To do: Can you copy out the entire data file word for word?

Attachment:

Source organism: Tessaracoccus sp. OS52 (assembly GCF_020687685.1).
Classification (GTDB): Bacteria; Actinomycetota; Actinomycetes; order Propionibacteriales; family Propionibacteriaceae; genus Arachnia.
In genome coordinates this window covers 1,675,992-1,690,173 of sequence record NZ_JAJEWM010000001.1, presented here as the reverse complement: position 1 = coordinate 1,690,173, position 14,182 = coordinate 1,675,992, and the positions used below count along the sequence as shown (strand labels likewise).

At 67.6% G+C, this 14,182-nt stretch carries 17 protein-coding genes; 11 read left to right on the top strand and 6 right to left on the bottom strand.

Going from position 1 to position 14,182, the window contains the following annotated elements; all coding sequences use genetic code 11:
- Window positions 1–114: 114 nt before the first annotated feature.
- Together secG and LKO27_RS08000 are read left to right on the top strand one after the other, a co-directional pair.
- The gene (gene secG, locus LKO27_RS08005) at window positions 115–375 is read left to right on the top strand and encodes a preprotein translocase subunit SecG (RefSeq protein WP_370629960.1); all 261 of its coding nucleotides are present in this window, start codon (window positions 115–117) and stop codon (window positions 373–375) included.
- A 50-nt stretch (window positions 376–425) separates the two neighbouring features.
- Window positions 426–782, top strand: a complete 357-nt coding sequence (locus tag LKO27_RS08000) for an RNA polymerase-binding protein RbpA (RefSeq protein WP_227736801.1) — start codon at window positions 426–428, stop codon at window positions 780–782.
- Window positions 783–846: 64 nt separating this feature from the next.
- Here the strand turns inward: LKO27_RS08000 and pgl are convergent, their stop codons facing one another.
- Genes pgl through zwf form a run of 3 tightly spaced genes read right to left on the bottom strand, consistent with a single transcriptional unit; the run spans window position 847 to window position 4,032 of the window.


Source organism: Tessaracoccus sp. OS52 (assembly GCF_020687685.1).
Classification (GTDB): Bacteria; Actinomycetota; Actinomycetes; order Propionibacteriales; family Propionibacteriaceae; genus Arachnia.
In genome coordinates this window covers 1,675,992-1,690,173 of sequence record NZ_JAJEWM010000001.1, presented here as the reverse complement: position 1 = coordinate 1,690,173, position 14,182 = coordinate 1,675,992, and the positions used below count along the sequence as shown (strand labels likewise).

At 67.6% G+C, this 14,182-nt stretch carries 17 protein-coding genes; 11 read left to right on the top strand and 6 right to left on the bottom strand.

Going from position 1 to position 14,182, the window contains the following annotated elements; all coding sequences use genetic code 11:
- Window positions 1–114: 114 nt before the first annotated feature.
- Together secG and LKO27_RS08000 are read left to right on the top strand one after the other, a co-directional pair.
- The gene (gene secG, locus LKO27_RS08005) at window positions 115–375 is read left to right on the top strand and encodes a preprotein translocase subunit SecG (RefSeq protein WP_370629960.1); all 261 of its coding nucleotides are present in this window, start codon (window positions 115–117) and stop codon (window positions 373–375) included.
- A 50-nt stretch (window positions 376–425) separates the two neighbouring features.
- Window positions 426–782, top strand: a complete 357-nt coding sequence (locus tag LKO27_RS08000) for an RNA polymerase-binding protein RbpA (RefSeq protein WP_227736801.1) — start codon at window positions 426–428, stop codon at window positions 780–782.
- Window positions 783–846: 64 nt separating this feature from the next.
- Here the strand turns inward: LKO27_RS08000 and pgl are convergent, their stop codons facing one another.
- Genes pgl through zwf form a run of 3 tightly spaced genes read right to left on the bottom strand, consistent with a single transcriptional unit; the run spans window position 847 to window position 4,032 of the window.